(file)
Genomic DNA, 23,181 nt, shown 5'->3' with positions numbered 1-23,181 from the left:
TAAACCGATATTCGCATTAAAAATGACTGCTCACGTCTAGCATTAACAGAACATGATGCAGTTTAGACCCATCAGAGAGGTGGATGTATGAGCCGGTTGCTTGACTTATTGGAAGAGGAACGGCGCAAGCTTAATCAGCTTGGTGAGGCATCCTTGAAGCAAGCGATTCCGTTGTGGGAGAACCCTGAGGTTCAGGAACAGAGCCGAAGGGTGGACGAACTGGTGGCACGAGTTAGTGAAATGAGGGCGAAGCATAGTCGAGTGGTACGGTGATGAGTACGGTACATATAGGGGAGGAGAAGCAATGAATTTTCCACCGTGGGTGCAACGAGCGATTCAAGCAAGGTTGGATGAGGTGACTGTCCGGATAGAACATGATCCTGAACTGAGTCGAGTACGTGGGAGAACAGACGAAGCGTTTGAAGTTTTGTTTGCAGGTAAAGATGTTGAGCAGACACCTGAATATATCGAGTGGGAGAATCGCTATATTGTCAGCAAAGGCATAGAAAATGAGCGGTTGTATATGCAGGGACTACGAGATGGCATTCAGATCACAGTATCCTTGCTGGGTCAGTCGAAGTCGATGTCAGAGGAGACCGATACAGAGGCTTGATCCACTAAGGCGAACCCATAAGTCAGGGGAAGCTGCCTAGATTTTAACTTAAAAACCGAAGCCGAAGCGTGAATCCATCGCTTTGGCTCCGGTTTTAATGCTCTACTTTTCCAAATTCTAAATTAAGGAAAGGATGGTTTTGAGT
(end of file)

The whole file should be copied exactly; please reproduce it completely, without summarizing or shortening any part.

Genomic DNA, 23,181 nt, shown 5'->3' with positions numbered 1-23,181 from the left:
TAAACCGATATTCGCATTAAAAATGACTGCTCACGTCTAGCATTAACAGAACATGATGCAGTTTAGACCCATCAGAGAGGTGGATGTATGAGCCGGTTGCTTGACTTATTGGAAGAGGAACGGCGCAAGCTTAATCAGCTTGGTGAGGCATCCTTGAAGCAAGCGATTCCGTTGTGGGAGAACCCTGAGGTTCAGGAACAGAGCCGAAGGGTGGACGAACTGGTGGCACGAGTTAGTGAAATGAGGGCGAAGCATAGTCGAGTGGTACGGTGATGAGTACGGTACATATAGGGGAGGAGAAGCAATGAATTTTCCACCGTGGGTGCAACGAGCGATTCAAGCAAGGTTGGATGAGGTGACTGTCCGGATAGAACATGATCCTGAACTGAGTCGAGTACGTGGGAGAACAGACGAAGCGTTTGAAGTTTTGTTTGCAGGTAAAGATGTTGAGCAGACACCTGAATATATCGAGTGGGAGAATCGCTATATTGTCAGCAAAGGCATAGAAAATGAGCGGTTGTATATGCAGGGACTACGAGATGGCATTCAGATCACAGTATCCTTGCTGGGTCAGTCGAAGTCGATGTCAGAGGAGACCGATACAGAGGCTTGATCCACTAAGGCGAACCCATAAGTCAGGGGAAGCTGCCTAGATTTTAACTTAAAAACCGAAGCCGAAGCGTGAATCCATCGCTTTGGCTCCGGTTTTAATGCTCTACTTTTCCAAATTCTAAATTAAGGAAAGGATGGTTTTGAGT